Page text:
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This Question is more Theoretical, and not specifically trying to problem-solve.

I recently was introduced to the K-Means Clustering algorithm, and unsupervised machine learning algorithm, and I was intrigued by the though that one some sets of data, even if completely random, the average centroids drawn could keep changing through each iteration.

Example:

k-means table

What I am trying to show here, is, imagine if the program flipped between iteration 6, to iteration 9, and kept doing this forever.

I have had my code randomly hang before using K-Means, so I don't believe this is impossible, but please let me know if this is a known occurrence, or if it is impossible due to the nature of the algorithm.

If you need more information just ask me in a comment. Using Python 3.7

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tl;dr No, a K-means algorithm always has an end point if the algorithm is coded correctly.

Explanation:

The ideal way to think about this is not in the sense of what datapoints would cause issues, but rather about how kmeans is working in the broader sense of things. The k-means algorithm is always working in a finite space. For N data points, there are only N ^ k distinct arrangements for the data points. (This number can be pretty large, but is still finite)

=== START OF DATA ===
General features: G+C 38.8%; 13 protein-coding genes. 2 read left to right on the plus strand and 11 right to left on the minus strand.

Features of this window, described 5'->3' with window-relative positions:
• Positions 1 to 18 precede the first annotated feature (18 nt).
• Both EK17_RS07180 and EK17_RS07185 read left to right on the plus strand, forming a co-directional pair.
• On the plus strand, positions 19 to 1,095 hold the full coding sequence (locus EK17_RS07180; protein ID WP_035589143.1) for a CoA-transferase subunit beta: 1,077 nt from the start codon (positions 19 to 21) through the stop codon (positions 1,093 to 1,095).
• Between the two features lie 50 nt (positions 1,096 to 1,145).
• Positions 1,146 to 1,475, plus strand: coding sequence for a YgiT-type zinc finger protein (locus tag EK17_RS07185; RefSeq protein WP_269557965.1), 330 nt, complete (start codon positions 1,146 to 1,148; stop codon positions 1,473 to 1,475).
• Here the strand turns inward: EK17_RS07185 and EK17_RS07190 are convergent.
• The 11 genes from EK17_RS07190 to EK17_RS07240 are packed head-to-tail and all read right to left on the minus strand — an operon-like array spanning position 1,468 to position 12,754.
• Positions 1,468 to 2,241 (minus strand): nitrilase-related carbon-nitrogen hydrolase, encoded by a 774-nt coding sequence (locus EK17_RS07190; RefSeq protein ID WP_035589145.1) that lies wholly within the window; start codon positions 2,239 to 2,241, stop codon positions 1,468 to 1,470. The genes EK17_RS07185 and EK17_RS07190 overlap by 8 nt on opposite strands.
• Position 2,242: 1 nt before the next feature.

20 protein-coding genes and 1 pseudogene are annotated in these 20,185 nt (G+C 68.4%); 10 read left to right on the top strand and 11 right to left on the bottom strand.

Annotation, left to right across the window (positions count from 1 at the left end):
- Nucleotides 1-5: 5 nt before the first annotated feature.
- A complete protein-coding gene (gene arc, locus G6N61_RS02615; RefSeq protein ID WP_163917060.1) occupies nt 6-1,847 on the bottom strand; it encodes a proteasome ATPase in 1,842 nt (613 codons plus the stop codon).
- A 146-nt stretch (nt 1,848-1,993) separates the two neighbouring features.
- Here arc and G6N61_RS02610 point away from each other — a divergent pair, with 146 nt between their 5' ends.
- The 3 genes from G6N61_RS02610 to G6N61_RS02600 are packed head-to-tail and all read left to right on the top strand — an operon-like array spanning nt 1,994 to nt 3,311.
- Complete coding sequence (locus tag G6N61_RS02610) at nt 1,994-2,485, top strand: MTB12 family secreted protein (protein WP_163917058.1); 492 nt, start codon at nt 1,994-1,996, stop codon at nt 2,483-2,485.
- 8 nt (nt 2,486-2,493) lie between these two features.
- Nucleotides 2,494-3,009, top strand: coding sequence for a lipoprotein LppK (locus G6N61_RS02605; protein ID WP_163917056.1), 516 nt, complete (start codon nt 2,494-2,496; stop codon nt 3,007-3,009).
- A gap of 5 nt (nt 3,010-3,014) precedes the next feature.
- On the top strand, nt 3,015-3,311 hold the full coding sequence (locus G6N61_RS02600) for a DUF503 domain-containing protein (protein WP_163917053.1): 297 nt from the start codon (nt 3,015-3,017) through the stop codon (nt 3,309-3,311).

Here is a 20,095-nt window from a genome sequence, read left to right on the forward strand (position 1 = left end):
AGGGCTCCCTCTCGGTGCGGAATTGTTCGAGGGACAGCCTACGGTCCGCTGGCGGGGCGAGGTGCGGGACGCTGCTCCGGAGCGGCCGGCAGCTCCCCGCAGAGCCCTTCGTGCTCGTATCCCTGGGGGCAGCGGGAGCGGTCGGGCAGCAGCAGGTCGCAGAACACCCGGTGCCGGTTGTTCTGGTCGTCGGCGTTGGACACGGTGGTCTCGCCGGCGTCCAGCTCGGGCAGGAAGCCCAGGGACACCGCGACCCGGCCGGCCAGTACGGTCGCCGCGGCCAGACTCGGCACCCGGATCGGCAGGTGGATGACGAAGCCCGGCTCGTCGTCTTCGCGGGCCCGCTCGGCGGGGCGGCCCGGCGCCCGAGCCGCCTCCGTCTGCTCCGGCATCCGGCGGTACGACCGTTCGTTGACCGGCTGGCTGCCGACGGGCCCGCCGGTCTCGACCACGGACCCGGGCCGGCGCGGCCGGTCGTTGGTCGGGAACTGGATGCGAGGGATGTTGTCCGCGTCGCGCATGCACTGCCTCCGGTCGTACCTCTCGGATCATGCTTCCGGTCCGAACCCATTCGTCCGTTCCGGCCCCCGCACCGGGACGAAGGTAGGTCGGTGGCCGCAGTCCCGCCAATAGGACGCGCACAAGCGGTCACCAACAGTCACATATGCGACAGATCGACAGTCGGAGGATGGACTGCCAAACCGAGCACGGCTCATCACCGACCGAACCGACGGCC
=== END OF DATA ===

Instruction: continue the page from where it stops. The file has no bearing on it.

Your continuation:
Secondly, a k-means algorithm is always optimizing a loss function, based on the sum of squared distances between each data point and it's assigned cluster center. This means two very important things: Each of the N ^ k distinct arrangements can be arranged in an ascending/descending order of minimum loss to maximum loss. Also, the K-means algorithm will never go from a state of lower net loss to a higher net loss.

These two conditions guarantee that the algorithm will always tend towards the minimum loss arrangement in a finite space, thus ensuring that it has an end.

The last edge case: What if more than one minimum state has equal loss? This is a highly unlikely scenario, but can cause issues if and only if the algorithm is coded poorly for tie breakers. Essentially, the only way this can cause a cycle is if a data point has equal distance for two clusters, and is allowed to change clusters away from it's current cluster even on equal distance. Suffice to say, the algorithms are generally coded so that the data points never swap on a tie, or in some other deterministic manner, thus avoiding this scenario entirely.

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